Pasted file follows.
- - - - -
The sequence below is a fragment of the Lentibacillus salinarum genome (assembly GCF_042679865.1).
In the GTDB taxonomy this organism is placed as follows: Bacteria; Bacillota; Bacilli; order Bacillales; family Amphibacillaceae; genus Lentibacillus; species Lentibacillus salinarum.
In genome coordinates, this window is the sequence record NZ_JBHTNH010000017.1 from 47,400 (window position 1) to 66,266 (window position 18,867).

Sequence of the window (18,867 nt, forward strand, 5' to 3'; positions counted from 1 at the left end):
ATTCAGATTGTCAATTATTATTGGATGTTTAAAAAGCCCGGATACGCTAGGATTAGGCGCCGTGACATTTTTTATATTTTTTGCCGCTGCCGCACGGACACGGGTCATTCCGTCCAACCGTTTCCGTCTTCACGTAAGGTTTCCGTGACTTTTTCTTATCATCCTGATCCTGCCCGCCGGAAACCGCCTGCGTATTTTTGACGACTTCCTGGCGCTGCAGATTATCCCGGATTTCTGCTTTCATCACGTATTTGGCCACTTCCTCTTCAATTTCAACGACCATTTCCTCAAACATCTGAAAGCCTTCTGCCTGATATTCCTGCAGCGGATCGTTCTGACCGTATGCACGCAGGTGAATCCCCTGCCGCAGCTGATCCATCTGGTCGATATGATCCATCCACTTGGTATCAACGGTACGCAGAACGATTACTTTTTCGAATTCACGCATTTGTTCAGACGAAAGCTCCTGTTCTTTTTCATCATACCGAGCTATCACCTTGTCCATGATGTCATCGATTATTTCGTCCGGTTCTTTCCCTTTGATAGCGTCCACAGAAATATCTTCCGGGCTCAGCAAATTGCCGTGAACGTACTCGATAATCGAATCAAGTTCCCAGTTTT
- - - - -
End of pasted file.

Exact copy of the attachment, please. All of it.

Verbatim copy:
The sequence below is a fragment of the Lentibacillus salinarum genome (assembly GCF_042679865.1).
In the GTDB taxonomy this organism is placed as follows: Bacteria; Bacillota; Bacilli; order Bacillales; family Amphibacillaceae; genus Lentibacillus; species Lentibacillus salinarum.
In genome coordinates, this window is the sequence record NZ_JBHTNH010000017.1 from 47,400 (window position 1) to 66,266 (window position 18,867).

Sequence of the window (18,867 nt, forward strand, 5' to 3'; positions counted from 1 at the left end):
ATTCAGATTGTCAATTATTATTGGATGTTTAAAAAGCCCGGATACGCTAGGATTAGGCGCCGTGACATTTTTTATATTTTTTGCCGCTGCCGCACGGACACGGGTCATTCCGTCCAACCGTTTCCGTCTTCACGTAAGGTTTCCGTGACTTTTTCTTATCATCCTGATCCTGCCCGCCGGAAACCGCCTGCGTATTTTTGACGACTTCCTGGCGCTGCAGATTATCCCGGATTTCTGCTTTCATCACGTATTTGGCCACTTCCTCTTCAATTTCAACGACCATTTCCTCAAACATCTGAAAGCCTTCTGCCTGATATTCCTGCAGCGGATCGTTCTGACCGTATGCACGCAGGTGAATCCCCTGCCGCAGCTGATCCATCTGGTCGATATGATCCATCCACTTGGTATCAACGGTACGCAGAACGATTACTTTTTCGAATTCACGCATTTGTTCAGACGAAAGCTCCTGTTCTTTTTCATCATACCGAGCTATCACCTTGTCCATGATGTCATCGATTATTTCGTCCGGTTCTTTCCCTTTGATAGCGTCCACAGAAATATCTTCCGGGCTCAGCAAATTGCCGTGAACGTACTCGATAATCGAATCAAGTTCCCAGTTTT